That feeling of smug you get with your sleek Macbook and its integrated battery may not be worth it anymore, as a security researcher has shown that Apple batteries are vulnerable to hacking. It's possible to brick the battery completely, or even worse, infect it with malicious code that not even a complete OS re-install can fix.
Laptop batteries are way smarter than they used to be. They're so smart, in fact, that they come with their own little processor with firmware on it that manages communications between the battery and computer to do things like control charging rates and send back information on how much juice is left. In the past, Apple has deployed hotfixes for malfunctioning batteries, and by analyzing those hotfixes, security researcher Charlie Miller was able to gain direct access to the battery firmware.
So what can you do with access to battery firmware? For one, you can instruct a battery to brick itself, neither discharging itself nor taking charge. Or, you can tell it to provide false information about charge levels to its computer. If you wanted to be really nasty, you could hide malware inside the battery firmware itself, meaning that a user's own battery could launch attacks against the rest of the computer, and no amount of virus scanning or re-installing things would help.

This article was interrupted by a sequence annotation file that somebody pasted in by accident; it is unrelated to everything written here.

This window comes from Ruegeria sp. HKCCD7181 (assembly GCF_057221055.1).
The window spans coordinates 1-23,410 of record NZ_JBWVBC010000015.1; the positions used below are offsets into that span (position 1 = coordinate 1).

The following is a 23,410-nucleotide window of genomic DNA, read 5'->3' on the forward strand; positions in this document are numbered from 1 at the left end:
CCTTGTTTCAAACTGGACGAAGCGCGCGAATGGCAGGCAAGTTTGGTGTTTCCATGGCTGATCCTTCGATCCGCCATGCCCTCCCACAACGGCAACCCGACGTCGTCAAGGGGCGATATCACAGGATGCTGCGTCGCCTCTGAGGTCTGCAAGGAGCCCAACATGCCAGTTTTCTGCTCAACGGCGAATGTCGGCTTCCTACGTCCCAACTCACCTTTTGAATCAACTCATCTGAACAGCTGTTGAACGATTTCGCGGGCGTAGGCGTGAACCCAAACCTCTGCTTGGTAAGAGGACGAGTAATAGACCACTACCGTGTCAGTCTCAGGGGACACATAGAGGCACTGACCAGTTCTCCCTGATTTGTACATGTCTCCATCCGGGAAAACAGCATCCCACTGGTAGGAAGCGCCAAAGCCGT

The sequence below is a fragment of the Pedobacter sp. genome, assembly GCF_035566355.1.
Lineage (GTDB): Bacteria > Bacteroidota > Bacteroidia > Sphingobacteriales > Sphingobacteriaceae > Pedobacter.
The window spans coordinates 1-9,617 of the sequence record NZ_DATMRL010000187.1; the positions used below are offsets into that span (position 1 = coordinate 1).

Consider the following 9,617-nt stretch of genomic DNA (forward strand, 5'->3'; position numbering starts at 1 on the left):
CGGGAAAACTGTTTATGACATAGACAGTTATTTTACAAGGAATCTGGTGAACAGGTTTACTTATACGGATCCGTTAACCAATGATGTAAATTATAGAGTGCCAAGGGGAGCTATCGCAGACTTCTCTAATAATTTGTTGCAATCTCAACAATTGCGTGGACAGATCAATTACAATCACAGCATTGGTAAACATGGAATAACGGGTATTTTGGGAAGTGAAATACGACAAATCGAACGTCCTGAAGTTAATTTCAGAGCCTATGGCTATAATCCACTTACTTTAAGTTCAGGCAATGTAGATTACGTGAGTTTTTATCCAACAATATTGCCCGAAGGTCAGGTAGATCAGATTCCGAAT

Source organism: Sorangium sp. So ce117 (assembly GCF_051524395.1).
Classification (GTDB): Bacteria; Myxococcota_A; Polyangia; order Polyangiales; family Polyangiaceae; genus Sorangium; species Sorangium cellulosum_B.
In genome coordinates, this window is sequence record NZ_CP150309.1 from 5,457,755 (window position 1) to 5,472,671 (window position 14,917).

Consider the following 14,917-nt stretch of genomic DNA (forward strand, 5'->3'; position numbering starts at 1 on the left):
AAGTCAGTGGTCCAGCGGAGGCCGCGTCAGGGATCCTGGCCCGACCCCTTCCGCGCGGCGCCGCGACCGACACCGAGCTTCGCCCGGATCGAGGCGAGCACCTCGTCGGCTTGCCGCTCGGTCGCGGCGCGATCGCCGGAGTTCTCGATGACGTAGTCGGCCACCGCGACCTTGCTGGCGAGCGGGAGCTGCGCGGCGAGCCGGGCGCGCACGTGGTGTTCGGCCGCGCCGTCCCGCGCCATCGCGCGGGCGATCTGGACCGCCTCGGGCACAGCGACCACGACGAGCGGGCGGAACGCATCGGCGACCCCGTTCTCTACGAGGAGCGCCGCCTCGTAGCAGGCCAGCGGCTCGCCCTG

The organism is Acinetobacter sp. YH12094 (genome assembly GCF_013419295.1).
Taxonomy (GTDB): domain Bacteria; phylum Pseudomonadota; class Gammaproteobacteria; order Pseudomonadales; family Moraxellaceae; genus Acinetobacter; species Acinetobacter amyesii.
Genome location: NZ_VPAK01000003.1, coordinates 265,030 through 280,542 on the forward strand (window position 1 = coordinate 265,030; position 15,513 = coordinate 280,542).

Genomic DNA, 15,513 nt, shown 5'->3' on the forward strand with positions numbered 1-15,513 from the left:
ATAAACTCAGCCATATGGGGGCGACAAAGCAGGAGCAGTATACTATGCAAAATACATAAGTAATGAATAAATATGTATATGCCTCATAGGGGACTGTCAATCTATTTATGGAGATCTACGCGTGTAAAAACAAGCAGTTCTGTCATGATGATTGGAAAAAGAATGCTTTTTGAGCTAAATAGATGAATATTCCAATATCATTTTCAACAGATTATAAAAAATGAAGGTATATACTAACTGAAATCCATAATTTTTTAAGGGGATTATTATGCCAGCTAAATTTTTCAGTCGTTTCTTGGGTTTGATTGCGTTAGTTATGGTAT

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The good news is that it seems like it's not possible for a hacker to send instructions to the battery that will cause it to dramatically overheat and/or explode, but it sounds like patching the vulnerability will involve securing your battery against any future hotfixes from Apple, too. At least you can rest comfortably knowing that worst case, you'll just have to go out and buy a cheap new battery to replace the one that turned against you.
Oh wait, no you can't.